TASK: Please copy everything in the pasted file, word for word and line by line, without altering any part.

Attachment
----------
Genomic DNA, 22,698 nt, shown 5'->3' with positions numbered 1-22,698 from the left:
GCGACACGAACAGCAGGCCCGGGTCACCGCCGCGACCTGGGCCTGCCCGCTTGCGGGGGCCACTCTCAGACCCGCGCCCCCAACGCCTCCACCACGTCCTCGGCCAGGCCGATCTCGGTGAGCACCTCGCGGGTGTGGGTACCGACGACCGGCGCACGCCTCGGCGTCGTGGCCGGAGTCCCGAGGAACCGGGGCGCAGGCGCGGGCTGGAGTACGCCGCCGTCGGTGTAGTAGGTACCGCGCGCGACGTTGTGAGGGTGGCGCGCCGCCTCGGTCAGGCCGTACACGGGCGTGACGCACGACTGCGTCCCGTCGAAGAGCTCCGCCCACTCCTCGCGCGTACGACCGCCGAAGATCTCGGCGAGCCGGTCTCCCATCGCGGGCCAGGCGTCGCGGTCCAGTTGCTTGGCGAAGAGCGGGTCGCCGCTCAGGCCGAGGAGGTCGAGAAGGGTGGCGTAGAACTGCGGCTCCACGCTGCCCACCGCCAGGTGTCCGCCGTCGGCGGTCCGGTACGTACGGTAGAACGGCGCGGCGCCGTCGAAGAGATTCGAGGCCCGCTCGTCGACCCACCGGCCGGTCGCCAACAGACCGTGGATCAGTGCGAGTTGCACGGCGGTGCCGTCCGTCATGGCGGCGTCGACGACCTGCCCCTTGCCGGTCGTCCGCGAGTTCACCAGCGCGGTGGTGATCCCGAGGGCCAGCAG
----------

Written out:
Genomic DNA, 22,698 nt, shown 5'->3' with positions numbered 1-22,698 from the left:
GCGACACGAACAGCAGGCCCGGGTCACCGCCGCGACCTGGGCCTGCCCGCTTGCGGGGGCCACTCTCAGACCCGCGCCCCCAACGCCTCCACCACGTCCTCGGCCAGGCCGATCTCGGTGAGCACCTCGCGGGTGTGGGTACCGACGACCGGCGCACGCCTCGGCGTCGTGGCCGGAGTCCCGAGGAACCGGGGCGCAGGCGCGGGCTGGAGTACGCCGCCGTCGGTGTAGTAGGTACCGCGCGCGACGTTGTGAGGGTGGCGCGCCGCCTCGGTCAGGCCGTACACGGGCGTGACGCACGACTGCGTCCCGTCGAAGAGCTCCGCCCACTCCTCGCGCGTACGACCGCCGAAGATCTCGGCGAGCCGGTCTCCCATCGCGGGCCAGGCGTCGCGGTCCAGTTGCTTGGCGAAGAGCGGGTCGCCGCTCAGGCCGAGGAGGTCGAGAAGGGTGGCGTAGAACTGCGGCTCCACGCTGCCCACCGCCAGGTGTCCGCCGTCGGCGGTCCGGTACGTACGGTAGAACGGCGCGGCGCCGTCGAAGAGATTCGAGGCCCGCTCGTCGACCCACCGGCCGGTCGCCAACAGACCGTGGATCAGTGCGAGTTGCACGGCGGTGCCGTCCGTCATGGCGGCGTCGACGACCTGCCCCTTGCCGGTCGTCCGCGAGTTCACCAGCGCGGTGGTGATCCCGAGGGCCAGCAG